You were told wrong. Lifetime Learning Credit is not a refundable credit. I.e.: it reduces your tax liability, but you cannot get refund if it exceeds your tax liability. See the IRS pub 970 for more information: A tax credit reduces the amount of income tax you may have to pay. Unlike a deduction, which reduces the amount of income subject to tax, ...


5

To quote from the HMRC website: If you're employed you pay Class 1 National Insurance contributions. The rates are: if you earn more than £153 a week and up to £805 a week, you pay 12% of the amount you earn between £153 and £805 if you earn more than £805 a week, you also pay 2% of all your earnings over £805 You pay a lower rate if ...


0

The transcript should appear shortly after your tax return was received and accepted by the IRS. You should check on the IRS page, I wrote about it here.


0

In general, all income is taxable, regardless of the source. If you living in the U.S. -- I don't think you said anywhere where you live -- then if you are donating this money to charity, you would have to declare the income, and then declare a deduction for the charitable contribution. At that point the two would cancel out and the net result is that you ...


4

It's income. It's almost certainly subject to income tax. As miscellaneous income, if nothing else. (That's what hobby income usually falls under.) If you kept careful records of the cost of developing the app, you might be able to offset those against the income... again, as with hobby income.


2

If you are a permanent resident (and it wasn't taken away or abandoned), then you are a resident alien for U.S. tax purposes. (One of the two tests for being a resident alien is the "green card test".) Being a resident alien means all your worldwide income is subject to U.S. taxes, regardless of where you live or work. That doesn't necessarily mean you need ...


0

I know a guy on a much higher rate than me, about £500 per day, and he claims to pay around 18% tax which has me bewildered Your acquaintance may be using a tax efficient, or "marketed avoidance" product identical or similar to those required to be registered or declared under DOTAS legislation in the UK. If this is the case then no, your accountant ...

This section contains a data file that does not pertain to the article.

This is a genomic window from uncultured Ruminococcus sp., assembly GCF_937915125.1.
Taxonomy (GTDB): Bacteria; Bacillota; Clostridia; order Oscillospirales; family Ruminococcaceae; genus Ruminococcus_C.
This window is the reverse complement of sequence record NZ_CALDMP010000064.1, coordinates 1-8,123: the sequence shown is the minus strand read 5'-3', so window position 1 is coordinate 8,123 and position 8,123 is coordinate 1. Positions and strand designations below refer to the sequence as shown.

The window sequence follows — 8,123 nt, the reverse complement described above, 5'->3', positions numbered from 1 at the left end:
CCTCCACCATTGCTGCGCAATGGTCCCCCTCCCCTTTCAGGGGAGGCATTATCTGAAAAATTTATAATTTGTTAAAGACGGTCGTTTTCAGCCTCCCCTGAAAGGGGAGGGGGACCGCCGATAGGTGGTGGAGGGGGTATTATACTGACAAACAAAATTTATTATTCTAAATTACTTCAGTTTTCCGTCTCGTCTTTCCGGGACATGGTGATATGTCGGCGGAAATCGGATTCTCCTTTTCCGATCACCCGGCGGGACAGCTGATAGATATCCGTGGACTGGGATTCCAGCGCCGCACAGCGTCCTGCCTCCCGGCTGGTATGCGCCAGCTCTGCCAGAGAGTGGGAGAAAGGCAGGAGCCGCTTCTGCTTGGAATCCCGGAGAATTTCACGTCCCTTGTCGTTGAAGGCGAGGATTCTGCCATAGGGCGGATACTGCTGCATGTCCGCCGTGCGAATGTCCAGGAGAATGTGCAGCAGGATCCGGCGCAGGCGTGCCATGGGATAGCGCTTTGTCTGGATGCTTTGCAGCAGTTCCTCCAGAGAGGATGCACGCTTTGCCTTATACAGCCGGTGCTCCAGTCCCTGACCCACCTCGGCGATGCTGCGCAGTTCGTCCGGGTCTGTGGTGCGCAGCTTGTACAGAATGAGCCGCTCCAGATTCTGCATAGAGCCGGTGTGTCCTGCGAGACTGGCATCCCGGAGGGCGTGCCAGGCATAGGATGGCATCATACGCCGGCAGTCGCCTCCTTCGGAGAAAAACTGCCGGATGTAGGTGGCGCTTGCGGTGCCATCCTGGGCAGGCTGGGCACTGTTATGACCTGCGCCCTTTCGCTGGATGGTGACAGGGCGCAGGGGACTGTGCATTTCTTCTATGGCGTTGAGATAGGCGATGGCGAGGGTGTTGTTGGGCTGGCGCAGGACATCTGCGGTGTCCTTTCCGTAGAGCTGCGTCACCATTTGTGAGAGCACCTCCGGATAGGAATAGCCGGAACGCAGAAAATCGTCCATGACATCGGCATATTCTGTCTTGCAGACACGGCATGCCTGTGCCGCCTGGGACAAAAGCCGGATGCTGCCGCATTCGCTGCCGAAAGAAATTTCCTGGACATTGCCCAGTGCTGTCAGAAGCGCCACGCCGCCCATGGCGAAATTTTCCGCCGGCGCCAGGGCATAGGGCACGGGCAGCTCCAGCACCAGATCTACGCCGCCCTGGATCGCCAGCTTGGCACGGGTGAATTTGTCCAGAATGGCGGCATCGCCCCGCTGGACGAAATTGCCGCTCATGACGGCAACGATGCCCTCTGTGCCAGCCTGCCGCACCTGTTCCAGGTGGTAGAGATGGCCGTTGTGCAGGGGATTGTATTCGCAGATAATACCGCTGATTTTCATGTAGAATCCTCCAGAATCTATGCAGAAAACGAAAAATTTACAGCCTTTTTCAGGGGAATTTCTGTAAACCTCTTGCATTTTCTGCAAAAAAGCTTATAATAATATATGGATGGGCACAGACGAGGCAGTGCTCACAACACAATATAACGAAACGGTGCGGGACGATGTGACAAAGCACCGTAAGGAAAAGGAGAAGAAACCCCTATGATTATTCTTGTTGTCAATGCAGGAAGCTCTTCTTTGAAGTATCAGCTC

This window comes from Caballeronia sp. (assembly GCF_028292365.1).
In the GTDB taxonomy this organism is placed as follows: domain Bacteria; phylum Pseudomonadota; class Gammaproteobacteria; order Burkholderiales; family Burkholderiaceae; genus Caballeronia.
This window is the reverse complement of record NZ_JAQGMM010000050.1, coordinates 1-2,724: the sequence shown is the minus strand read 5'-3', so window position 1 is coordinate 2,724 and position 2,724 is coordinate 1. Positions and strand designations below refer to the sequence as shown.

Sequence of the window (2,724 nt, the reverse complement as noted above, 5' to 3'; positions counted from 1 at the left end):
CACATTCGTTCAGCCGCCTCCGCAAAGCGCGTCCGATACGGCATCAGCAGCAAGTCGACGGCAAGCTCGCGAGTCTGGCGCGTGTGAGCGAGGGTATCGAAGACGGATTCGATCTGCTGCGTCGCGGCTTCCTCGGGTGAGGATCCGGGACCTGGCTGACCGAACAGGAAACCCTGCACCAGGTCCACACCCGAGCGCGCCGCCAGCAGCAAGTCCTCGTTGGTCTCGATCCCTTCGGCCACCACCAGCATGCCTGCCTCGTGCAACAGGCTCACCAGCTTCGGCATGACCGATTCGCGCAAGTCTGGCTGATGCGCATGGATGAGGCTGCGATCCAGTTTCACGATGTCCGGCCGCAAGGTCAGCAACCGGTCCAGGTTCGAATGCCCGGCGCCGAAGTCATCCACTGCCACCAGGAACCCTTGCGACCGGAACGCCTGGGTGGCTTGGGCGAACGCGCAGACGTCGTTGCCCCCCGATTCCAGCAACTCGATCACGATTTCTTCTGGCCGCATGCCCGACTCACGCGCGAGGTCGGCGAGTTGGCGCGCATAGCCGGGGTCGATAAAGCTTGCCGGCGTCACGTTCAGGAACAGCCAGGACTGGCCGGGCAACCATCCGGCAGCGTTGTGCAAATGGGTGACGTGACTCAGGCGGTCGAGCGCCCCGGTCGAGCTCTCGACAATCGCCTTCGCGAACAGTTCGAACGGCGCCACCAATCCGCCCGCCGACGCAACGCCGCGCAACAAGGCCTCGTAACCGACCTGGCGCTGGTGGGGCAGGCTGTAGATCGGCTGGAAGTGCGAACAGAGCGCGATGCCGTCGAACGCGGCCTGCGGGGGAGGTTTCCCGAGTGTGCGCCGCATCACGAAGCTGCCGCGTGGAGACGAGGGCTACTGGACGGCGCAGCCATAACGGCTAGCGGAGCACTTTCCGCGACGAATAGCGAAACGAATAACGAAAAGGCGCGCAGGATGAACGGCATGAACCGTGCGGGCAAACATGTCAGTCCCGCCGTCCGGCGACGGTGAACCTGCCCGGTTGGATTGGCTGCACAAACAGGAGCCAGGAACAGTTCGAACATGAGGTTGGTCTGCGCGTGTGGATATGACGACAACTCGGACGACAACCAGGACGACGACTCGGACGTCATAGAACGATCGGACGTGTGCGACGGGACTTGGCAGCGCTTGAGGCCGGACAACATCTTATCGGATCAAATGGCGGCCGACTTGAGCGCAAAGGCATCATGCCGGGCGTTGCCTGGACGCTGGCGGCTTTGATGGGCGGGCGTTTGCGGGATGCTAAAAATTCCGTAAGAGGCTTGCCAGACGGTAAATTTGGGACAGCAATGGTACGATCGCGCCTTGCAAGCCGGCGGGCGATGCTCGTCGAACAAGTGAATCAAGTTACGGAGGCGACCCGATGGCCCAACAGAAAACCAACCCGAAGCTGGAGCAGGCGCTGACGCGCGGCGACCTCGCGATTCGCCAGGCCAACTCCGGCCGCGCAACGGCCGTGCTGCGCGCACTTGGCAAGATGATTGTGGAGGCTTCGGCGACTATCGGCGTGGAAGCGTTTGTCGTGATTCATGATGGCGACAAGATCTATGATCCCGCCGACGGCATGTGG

4

Where you earn your money makes no difference to the IRS. Citizen/permanent resident means you pay income tax. To make matters worse given your situation it's virtually certain you have unreported foreign bank accounts--something that's also an important issue.


1

Another way to look at it is that deductibles are intended as incentives or subsidies to particular industries (in this case the healthcare industry). Guaranteeing a decent standard of living and making sure everybody can meet the costs of “necessities” can be achieved much more easily by a low tax rate on the first XXX$ of income and/or generic welfare ...


0

You could debate the "why"s of tax policy endlessly. There are lots of things in tax law that I think are bad ideas, and probably a few here and there that I think are good ideas. I am well aware that there are things that I think are good ideas that others think are bad ideas and vice versa. To your specific point: I suppose you could say that having a ...


2

The answer is simple. You can generally claim a deduction for an expense if that expense was used to derive an income. Of course social policy sometimes gets in the way and allows for deductions where they usually wouldn't be allowed. Your rent is not tax deductible because this expense is not used to derive your income. If however you were working from ...